Olympic Odyssey: Paco Poised
Former World Number one Chris Hill takes us to Beijing through the athletes eyes
With a great finish at the world championships in Vancouver, Francisco Paco Serrano is Mexicos one man Olympic mens contender.
Francisco Serrano is hot property in Mexico. Having qualified for Beijing with a 25th place at the BG World Championships in Vancouver, his quiet triathlon life as an Olympic aspirant has been turned upside down.
Serrano, 28, is riding high on the news of his Olympic selection but it has come with an unexpected downside to his training program. This relatively low profile athlete has become the centre of attention as his countrys media flesh out Olympic stories with the Games looming large.
Its been really crazy, Serrano said of this new media focus. Much more crazy than I expected. Earning that spot and going to the Olympic Games has made it hard to get back into my training because there have been so many interviews to do. Then there are the invitations to events and everything like that. So it has been tough to find time to train.
Having got over the initial frenzy, Serrano is settling back into his training, only buying into the hype in small part. This is because he knows that his main job, as an Olympian, has not been achieved yet.
I think it is part of the whole Olympic deal, he said. But the only thing I want is to be in Beijing is the best shape I can be because everyone is going to be ready for that race. And I want to have a good result. Its not one of those races that you want to go to and just finish.
If Serranos 2008 form is anything to go by he might just be in for the race of his life. In the space of six months he has racked up some of the best results of his career. And they came perfectly timed for his run at Mexican team selection.
He placed fifth, fourth and fourth in Pan American Cups at Vina del Mar, La Paz and Valle de Bravo respectively. Then he won the Nevis Continental Cup, his first international points race win since 2006 in Ixtapa, Mexico.
I have been racing consistently since early January, Serrano said. I think the key is that I havent had any injuries in about a year. Thats the main reason why I have been racing better. One of the things I have done differently was skipping a bike ride I was doing and added a run session in its place. The extra mileage has helped me improve my running.
He then placed second to 2004 Mexican Olympian Eligio Cervantes at the Lima Pan American Cup and sprinted head to head with U.S. Olympic team member Jarrod Shoemaker at the Mazatlan Pan American Championships, finishing third to the Americans second.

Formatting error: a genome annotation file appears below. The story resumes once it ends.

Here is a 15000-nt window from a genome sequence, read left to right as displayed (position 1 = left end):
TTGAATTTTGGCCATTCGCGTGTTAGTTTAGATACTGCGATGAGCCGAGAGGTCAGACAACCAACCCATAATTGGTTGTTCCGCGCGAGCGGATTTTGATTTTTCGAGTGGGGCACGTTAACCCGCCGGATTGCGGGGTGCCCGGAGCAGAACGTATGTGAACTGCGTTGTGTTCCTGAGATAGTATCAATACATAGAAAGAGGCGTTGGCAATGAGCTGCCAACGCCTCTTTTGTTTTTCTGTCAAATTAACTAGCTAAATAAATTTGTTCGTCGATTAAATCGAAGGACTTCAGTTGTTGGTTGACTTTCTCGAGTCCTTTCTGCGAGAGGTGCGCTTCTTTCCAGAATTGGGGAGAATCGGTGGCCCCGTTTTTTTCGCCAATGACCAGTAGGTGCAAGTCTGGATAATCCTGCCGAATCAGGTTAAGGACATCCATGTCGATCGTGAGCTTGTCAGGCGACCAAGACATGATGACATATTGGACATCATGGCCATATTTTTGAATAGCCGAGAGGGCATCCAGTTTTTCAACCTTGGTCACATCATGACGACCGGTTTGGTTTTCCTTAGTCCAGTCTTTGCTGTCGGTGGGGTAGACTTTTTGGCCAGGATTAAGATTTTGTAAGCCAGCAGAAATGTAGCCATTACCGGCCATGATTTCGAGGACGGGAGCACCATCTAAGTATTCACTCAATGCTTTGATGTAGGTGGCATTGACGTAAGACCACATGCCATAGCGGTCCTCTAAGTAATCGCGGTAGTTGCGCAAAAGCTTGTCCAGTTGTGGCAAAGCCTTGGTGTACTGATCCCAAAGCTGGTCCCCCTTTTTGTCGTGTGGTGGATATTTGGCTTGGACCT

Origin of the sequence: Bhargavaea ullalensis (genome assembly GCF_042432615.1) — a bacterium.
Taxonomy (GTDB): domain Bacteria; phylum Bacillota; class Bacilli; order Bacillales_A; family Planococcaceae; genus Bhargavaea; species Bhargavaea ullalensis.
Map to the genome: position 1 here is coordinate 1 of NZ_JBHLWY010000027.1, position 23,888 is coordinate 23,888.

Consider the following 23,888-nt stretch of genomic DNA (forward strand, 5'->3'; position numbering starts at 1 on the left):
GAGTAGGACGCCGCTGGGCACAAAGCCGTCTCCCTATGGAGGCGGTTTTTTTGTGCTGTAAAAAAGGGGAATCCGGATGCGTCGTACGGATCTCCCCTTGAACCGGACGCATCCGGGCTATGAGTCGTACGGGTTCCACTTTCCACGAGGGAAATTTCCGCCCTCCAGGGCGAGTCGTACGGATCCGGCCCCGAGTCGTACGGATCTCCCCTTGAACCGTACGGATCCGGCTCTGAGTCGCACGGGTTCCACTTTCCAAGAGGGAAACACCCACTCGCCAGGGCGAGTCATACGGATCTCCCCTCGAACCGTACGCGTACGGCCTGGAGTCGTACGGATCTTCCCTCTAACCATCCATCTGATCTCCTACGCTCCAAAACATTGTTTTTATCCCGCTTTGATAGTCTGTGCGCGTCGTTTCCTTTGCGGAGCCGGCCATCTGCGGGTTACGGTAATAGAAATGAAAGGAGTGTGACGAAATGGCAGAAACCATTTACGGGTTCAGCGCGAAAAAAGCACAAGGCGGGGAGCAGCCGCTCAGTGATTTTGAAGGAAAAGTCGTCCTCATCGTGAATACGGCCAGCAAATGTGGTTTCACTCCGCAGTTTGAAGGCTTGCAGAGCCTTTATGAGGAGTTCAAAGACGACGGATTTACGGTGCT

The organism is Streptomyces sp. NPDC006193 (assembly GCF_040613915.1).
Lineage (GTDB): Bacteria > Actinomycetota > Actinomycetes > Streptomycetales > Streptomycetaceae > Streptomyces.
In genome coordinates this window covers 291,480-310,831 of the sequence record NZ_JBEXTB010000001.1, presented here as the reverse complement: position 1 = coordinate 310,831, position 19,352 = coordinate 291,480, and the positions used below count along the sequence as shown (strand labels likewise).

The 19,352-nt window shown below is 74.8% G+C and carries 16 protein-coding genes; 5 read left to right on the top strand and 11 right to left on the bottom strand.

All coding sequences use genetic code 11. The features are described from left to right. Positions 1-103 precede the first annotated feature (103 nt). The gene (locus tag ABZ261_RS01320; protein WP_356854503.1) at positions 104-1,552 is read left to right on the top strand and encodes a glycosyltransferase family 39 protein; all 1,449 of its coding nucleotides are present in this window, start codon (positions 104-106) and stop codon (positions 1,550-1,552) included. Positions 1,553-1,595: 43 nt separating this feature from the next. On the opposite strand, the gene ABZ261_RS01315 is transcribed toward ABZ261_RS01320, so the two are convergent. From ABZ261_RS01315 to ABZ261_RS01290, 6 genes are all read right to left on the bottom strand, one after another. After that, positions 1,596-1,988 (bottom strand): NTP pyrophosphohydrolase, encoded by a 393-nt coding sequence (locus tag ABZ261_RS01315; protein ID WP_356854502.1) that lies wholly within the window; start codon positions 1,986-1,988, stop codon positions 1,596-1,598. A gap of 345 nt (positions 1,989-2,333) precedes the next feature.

Shoemaker and I were running together, Serrano said of his battle with the American. He dropped back in the first 7.5 kilometers but then he came back in the last lap and he beat me in the sprint. Around that time I was running pretty good, pretty consistent.
Serrano had proved he was a contender for his countrys Olympic Games team, all he had to do was seal the deal at the world championships in Vancouver. And the basis for the success of his race hinged on his improved swim leg.
Worlds was a great race for me, he said. I have been training my swim really hard for about eight months. And most of that has been training with an open water swim squad. One of the girls actually qualified for the Olympic open water swimming event. So, training with her really helped me a lot.
Once you are up near the front of the pack and swimming without so much effort, I think your whole race changes. That meant I felt really good on the bike. I had no trouble keeping up. Then all I had to do was pull off a decent run to grab the spot.
Serranos fresh legs meant he was able to keep pace in the early stages of the run with Australian Simon Thompson, who finished 12th, and beat home Olympians: Olivier Marceau (Switzerland), Marko Albert (Estonia), Bruno Pais (Portugal), and Shoemaker, to qualify for Beijing as the first Mexican in the top-30 athletes.
This was my second world champs, Serrano said of his 25th place finish. My first was in Lausanne two years ago. I did not have a great swim there, so I finished 50th with an okay run. But this year was much better. It was a really good experience finishing a world championship in a good place.
This good placing, his increased experience and a reconditioned swim have Francisco Serrano in a great place for his first tilt at an Olympic Games. Thats if this Mexican-on-the-rise can get out of the media spotlight for a second in order to add the finishing touches to his Beijing campaign training program.
Former World Number one Chris Hill brings his unique elite athlete perspective in weekly Olympic columns to ITUs website, triathlon.org. He competed on the ITU World Cup circuit, winning three titles and ten medals in total. He was crowned the overall World Cup series champion in 2001. That same year he was silver medalist at the ITU World Championships in Edmonton, Canada. Watch for Chris Hills column, Olympic Odyssey every week on triathlon.org.